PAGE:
Characterization of the at-a-station in situ particle size regime is dependent upon a sound understanding of the temporal dynamics of the EPSD and associated DOA, at both the storm event and seasonal temporal scales. Furthermore, an appreciation of the temporal dynamics of these parameters of the suspended sediment load of river systems is essential for both spatial analysis of effective particle size data, and the calibration of reach specific sediment transport models. Although seasonal variations in the EPSD and DOA have been described by a number of studies from contrasting physiographic regions,9,22 there is a relative paucity of data concerned with the quantification and explanation of the degree of variation in the EPSD over shorter temporal scales, in particular at the storm event scale. Evidence of significant intra-storm variation in the EPSD of fluvial suspended sediment is provided by several recent studies,12,23,24 however, this phenomenon, and its relative importance compared to seasonal variations in the EPSD, is still poorly documented, and not yet fully understood.

A representative measure of the EPSD is dependent upon the use of a measurement technique that is conservative, that is, one that does not modify the EPSD by breaking up existing composite particles,25 or encouraging the formation of additional, or larger, composite particles.26 Furthermore, in view of the "operationally defined" nature of particle size data,27 the same measurement technique should, where possible, be used for derivation of both the EPSD and APSD in any comparative analysis. Although these uncertainties can be minimized by making measurements in situ, few devices currently exist that are capable of making nondisruptive in situ measurements of the EPSD of fluvial suspended sediment, especially during storm events when ambient channel conditions may be characterized by significant turbulence and high flow velocities (e.g., >2 ms-1), as well as elevated suspended sediment concentrations (e.g., >1000 mgl-1).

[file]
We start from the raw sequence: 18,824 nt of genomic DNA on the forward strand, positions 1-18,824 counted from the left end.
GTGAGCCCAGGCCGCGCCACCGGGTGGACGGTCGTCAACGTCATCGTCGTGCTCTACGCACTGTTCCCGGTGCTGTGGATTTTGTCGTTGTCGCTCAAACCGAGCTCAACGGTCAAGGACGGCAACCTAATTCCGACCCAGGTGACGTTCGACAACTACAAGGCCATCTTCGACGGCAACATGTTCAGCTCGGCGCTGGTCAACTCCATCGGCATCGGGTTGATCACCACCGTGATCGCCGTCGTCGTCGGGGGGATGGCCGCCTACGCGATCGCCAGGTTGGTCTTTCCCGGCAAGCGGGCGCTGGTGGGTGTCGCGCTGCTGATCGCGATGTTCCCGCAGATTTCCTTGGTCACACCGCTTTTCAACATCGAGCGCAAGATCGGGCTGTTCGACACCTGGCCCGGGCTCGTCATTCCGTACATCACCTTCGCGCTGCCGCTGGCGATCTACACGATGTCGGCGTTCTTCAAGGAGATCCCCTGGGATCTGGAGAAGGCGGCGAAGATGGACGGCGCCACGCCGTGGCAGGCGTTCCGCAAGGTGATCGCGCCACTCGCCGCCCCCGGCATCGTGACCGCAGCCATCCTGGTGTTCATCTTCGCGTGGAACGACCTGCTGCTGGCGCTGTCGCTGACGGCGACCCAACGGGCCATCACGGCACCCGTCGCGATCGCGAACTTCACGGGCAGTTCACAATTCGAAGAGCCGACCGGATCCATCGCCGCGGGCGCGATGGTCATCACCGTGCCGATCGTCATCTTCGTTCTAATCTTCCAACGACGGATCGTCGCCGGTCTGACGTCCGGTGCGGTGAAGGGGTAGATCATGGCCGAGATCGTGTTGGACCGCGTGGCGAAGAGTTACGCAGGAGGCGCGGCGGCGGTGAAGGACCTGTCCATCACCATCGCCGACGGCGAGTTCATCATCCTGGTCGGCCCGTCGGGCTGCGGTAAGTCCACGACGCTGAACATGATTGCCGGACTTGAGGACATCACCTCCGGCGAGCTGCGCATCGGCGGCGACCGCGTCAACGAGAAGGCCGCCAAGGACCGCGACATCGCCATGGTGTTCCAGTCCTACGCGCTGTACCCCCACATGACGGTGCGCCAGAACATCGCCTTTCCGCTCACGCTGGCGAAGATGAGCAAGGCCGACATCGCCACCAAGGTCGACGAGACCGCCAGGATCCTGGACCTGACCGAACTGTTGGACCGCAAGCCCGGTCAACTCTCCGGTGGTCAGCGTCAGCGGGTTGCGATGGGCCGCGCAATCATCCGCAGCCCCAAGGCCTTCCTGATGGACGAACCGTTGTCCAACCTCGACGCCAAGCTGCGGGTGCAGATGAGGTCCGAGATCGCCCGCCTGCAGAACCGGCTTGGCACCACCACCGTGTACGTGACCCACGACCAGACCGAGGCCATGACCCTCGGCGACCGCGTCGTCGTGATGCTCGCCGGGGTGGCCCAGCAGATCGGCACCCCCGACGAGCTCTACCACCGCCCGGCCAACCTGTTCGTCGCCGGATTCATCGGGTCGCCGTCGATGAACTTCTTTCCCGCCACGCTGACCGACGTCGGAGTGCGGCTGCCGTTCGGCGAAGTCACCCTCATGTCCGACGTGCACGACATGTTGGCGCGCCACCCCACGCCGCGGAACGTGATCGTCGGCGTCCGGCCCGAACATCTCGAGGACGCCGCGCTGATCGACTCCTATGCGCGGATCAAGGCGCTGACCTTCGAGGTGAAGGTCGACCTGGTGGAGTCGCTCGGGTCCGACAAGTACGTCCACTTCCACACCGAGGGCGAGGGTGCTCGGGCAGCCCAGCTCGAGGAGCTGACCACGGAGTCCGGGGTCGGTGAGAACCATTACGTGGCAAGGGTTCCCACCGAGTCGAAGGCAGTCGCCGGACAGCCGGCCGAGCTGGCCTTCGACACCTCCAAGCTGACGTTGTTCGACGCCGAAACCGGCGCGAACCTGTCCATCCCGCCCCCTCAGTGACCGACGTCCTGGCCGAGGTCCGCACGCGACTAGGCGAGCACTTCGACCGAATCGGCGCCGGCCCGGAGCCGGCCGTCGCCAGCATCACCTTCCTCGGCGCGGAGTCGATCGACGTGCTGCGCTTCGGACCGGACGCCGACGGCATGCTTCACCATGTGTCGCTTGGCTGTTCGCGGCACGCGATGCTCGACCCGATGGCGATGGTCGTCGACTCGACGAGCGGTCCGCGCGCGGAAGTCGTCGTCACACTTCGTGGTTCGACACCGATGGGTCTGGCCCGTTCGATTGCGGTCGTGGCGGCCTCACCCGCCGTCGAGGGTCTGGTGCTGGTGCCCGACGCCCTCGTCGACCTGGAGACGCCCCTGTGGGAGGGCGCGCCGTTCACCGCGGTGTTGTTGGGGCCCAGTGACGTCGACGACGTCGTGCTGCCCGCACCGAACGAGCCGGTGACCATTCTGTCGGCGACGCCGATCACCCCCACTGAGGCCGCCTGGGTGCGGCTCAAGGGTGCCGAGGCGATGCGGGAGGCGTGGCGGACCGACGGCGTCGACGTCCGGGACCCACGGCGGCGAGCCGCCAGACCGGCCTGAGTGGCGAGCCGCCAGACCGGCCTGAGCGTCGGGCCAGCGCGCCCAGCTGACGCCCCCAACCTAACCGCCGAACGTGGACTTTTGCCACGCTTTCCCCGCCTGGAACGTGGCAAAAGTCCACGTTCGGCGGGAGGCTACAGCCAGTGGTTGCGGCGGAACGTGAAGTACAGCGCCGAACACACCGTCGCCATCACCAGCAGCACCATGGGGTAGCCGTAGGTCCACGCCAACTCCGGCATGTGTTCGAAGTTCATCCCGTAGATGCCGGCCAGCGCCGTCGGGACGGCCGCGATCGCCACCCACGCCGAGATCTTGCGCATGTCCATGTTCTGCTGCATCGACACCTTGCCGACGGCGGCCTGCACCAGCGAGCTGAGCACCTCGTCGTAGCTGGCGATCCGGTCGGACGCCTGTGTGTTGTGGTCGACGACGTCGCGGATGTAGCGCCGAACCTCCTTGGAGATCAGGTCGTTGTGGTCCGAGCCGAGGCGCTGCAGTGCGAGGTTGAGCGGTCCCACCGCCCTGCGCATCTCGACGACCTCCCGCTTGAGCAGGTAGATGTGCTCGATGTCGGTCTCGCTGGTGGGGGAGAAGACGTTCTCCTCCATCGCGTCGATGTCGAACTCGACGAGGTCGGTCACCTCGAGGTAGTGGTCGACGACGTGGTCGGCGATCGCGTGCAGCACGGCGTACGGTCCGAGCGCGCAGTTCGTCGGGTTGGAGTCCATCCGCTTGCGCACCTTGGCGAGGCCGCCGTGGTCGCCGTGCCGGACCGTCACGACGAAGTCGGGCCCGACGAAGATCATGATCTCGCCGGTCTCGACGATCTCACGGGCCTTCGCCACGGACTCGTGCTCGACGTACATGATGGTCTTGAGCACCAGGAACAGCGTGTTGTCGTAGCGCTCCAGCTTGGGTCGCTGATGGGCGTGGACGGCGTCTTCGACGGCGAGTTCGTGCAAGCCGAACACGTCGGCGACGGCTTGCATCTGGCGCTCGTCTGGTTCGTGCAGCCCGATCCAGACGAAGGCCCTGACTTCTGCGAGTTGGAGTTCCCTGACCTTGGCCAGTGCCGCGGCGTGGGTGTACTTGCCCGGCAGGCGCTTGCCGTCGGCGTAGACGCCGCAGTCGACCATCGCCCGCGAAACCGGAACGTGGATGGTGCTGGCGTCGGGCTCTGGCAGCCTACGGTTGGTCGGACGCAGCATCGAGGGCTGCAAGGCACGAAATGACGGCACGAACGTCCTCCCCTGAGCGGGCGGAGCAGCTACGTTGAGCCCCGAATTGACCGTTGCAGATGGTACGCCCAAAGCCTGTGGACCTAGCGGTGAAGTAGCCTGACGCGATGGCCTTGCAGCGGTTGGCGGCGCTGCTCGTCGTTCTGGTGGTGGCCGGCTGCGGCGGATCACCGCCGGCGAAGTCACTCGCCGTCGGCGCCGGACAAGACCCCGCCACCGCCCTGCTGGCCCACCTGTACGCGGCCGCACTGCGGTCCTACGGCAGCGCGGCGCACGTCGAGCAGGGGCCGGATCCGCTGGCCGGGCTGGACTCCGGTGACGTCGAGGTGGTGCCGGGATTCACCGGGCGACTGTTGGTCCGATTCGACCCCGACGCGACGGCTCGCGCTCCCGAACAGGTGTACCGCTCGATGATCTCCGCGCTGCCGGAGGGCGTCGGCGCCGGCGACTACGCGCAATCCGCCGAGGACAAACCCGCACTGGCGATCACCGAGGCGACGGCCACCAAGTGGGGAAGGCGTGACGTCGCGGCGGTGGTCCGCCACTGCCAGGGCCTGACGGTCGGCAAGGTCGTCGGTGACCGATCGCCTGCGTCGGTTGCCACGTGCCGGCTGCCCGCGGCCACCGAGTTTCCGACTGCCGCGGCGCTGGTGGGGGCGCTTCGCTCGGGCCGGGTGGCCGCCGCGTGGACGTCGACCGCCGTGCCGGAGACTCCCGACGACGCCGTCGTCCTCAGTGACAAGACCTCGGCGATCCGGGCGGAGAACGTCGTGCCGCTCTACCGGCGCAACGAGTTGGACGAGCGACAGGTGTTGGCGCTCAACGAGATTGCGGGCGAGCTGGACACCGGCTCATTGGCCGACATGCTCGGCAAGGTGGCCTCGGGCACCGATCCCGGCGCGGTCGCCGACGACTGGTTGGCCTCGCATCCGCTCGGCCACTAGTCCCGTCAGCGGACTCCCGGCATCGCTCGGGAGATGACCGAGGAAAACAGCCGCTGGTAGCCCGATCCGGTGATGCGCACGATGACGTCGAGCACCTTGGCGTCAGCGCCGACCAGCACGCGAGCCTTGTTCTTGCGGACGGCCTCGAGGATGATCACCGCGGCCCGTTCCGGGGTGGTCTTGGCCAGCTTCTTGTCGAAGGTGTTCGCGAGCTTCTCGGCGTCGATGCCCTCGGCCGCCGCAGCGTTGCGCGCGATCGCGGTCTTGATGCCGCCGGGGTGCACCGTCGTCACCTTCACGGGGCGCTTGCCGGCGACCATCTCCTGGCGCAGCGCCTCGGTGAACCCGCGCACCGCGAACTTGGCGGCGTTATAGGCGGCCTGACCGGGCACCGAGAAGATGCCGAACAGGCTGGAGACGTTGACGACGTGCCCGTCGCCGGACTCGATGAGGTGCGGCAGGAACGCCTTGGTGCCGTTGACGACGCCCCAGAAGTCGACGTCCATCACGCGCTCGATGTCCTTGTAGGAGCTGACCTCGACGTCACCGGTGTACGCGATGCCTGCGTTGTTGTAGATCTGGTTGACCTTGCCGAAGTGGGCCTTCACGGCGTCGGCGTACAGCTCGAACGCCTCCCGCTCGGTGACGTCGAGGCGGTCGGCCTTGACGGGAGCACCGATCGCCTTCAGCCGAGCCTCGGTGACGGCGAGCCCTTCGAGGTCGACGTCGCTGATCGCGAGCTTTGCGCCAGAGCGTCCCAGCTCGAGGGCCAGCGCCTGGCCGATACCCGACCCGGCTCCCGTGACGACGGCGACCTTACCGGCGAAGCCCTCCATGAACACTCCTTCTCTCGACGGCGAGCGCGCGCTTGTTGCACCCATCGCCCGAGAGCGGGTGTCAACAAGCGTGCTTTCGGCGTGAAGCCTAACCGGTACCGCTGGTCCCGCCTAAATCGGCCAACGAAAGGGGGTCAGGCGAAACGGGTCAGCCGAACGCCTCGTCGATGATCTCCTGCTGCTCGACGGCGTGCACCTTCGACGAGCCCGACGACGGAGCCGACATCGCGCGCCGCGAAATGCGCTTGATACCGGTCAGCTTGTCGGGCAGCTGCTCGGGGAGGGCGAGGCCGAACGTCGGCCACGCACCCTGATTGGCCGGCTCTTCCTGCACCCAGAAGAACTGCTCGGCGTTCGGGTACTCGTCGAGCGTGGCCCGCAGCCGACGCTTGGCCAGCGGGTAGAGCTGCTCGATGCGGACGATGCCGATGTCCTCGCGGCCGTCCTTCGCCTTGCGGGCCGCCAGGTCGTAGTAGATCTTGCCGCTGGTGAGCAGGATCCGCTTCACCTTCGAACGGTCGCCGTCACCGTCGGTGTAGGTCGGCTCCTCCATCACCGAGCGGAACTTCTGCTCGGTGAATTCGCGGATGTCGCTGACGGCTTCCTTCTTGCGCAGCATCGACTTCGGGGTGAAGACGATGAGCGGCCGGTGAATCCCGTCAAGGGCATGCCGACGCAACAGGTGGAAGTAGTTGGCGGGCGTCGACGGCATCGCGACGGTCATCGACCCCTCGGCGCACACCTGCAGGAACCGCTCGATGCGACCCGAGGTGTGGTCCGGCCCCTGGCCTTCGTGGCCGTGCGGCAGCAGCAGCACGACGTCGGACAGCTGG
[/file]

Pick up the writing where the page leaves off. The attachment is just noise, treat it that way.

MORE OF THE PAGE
This chapter details the effective particle size characteristics and degree of aggregation of suspended sediment in eight rivers in the Exe Basin, Devon, United Kingdom Over a 13-month period, high-frequency nondisruptive in situ measurements of the EPSD were obtained during flood events using a laser backscatter probe,12,28 which was also used for measurement of the APSD of the suspended sediment. Temporal and spatial variations in the EPSD and degree of aggregation are examined, together with an assessment of effective particle density in the study area. The origin of the composite particles within the EPSD is also considered, with particular reference to the relative importance of "inherited" composite particles from in-channel and catchment slope sediment sources.